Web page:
Matt Moore
Aug 26, 2012 rated it it was amazing
Did you read Catcher in the Rye and hate it? Not understand what the fuss was about? Read Bullettime. A supernatural overlay to a bullied kid in high school, this story goes in literally multiple directions as one character, spread across multiple realities, tries to avoid the horrible outcomes that await him.

Tight, fast-paced and well characterized.
Apr 27, 2014 rated it it was amazing
One of the most inventive, artful works of modern fantasy / horror I've ever read. You almost have to believe Mamatas wrote this on a dare: how to tell a suspenseful story when you already know the ending; how to keep the reader invested in the most unlikable, unreliable narrator you could imagine. Dark without being purple. Recommended.
Sep 01, 2012 rated it it was amazing
Partially a review of ChiZine itself, but I talk a LOT about Bullettime.
Jesse Bullington
Sep 14, 2012 rated it really liked it
Review forthcoming, somewhere or other...
Kate Kligman
Feb 26, 2013 rated it it was amazing
Bullettime was just as good, if not better, when read in reverse order of chapters.
Simon Logan
Mar 08, 2014 rated it really liked it
Organically poetic prose.
Jack Skillingstead
Jul 01, 2014 rated it really liked it
Impressive. Mamatas probably should have shown up on some awards lists for this effort. However, he didn't.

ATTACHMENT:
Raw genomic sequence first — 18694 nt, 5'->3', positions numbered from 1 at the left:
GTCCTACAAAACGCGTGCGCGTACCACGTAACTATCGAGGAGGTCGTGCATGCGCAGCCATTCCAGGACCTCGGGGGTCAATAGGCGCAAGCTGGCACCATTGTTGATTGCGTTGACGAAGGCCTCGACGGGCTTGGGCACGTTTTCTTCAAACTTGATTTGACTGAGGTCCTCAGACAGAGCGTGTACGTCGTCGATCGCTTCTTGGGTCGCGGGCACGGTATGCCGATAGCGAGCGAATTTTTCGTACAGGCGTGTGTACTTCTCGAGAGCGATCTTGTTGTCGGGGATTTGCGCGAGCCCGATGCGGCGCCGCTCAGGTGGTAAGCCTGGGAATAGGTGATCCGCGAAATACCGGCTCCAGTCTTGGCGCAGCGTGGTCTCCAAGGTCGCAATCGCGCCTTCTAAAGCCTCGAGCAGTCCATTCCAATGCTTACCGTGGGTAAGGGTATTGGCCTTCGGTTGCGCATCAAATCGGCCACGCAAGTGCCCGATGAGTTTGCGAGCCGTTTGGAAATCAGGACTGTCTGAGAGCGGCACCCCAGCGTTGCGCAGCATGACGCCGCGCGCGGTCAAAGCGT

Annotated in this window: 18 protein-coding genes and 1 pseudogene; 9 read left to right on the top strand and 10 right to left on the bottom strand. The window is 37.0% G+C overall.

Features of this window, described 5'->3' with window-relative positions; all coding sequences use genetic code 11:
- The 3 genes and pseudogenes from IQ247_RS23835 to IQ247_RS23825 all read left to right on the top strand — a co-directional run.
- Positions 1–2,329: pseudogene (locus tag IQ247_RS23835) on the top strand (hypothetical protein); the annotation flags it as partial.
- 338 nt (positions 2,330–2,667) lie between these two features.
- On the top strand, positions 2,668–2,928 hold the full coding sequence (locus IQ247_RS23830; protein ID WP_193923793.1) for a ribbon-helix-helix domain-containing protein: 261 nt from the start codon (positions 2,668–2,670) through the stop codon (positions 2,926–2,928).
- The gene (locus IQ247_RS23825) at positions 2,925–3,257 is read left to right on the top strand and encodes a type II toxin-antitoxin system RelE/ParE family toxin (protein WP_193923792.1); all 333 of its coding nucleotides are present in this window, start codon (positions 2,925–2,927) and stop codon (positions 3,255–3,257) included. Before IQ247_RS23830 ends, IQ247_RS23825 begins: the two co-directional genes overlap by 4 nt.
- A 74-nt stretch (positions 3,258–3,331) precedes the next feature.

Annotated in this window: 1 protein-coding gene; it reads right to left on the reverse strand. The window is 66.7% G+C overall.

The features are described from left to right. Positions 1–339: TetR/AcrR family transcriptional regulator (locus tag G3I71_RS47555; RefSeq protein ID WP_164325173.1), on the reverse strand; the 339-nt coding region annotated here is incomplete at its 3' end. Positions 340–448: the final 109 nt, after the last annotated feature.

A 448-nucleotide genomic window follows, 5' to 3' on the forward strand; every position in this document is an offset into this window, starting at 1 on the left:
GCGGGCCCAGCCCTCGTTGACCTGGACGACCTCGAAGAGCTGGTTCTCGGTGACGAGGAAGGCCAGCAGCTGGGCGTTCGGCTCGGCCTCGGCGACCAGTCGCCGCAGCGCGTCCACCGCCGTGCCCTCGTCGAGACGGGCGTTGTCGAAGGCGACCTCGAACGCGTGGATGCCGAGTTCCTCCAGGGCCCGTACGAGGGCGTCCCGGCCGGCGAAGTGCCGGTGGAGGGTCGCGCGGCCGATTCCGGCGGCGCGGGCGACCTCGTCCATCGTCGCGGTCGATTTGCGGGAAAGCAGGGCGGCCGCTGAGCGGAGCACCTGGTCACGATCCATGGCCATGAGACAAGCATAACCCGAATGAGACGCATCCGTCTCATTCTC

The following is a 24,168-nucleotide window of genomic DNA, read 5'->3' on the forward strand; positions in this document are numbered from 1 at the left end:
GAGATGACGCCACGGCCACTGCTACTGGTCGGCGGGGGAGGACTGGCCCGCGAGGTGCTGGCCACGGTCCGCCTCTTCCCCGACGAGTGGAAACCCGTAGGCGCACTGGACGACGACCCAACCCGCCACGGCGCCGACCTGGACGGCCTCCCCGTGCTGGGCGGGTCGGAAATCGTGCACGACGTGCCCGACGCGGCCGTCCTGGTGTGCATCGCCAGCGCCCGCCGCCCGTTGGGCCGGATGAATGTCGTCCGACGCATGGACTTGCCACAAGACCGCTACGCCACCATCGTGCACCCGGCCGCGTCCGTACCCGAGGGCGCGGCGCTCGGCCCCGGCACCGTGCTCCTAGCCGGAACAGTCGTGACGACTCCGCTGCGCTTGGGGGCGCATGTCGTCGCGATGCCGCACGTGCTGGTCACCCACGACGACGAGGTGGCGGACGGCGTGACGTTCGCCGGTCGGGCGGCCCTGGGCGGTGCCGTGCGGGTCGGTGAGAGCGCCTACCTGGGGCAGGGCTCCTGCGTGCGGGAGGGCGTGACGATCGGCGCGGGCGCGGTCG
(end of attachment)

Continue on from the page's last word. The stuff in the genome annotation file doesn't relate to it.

george clark

Not much of a book. Didn't make much sense. Not my type of book I guess. Almost didn't finish it.
In my review of Nick Mamatas's Move Under Ground, I said that book was not for everyone. Really, Nick Mamatas might as well get t-shirts printed up with that phrase. I like him, both as a person (we met briefly at WorldCon in San Antonio in 2013, I follow him on Twitter and Facebook) and as a writer--but he's really not for everyone. His stories (and personality) can be cynical and caustic and deal with unpleasant things; and the argument could be made that he likes to shock people.

So when you g
Jul 17, 2013 rated it it was ok
This review has been hidden because it contains spoilers. To view it, click here.
Kenton Moore
Aug 27, 2015 rated it liked it
Shelves: personal-library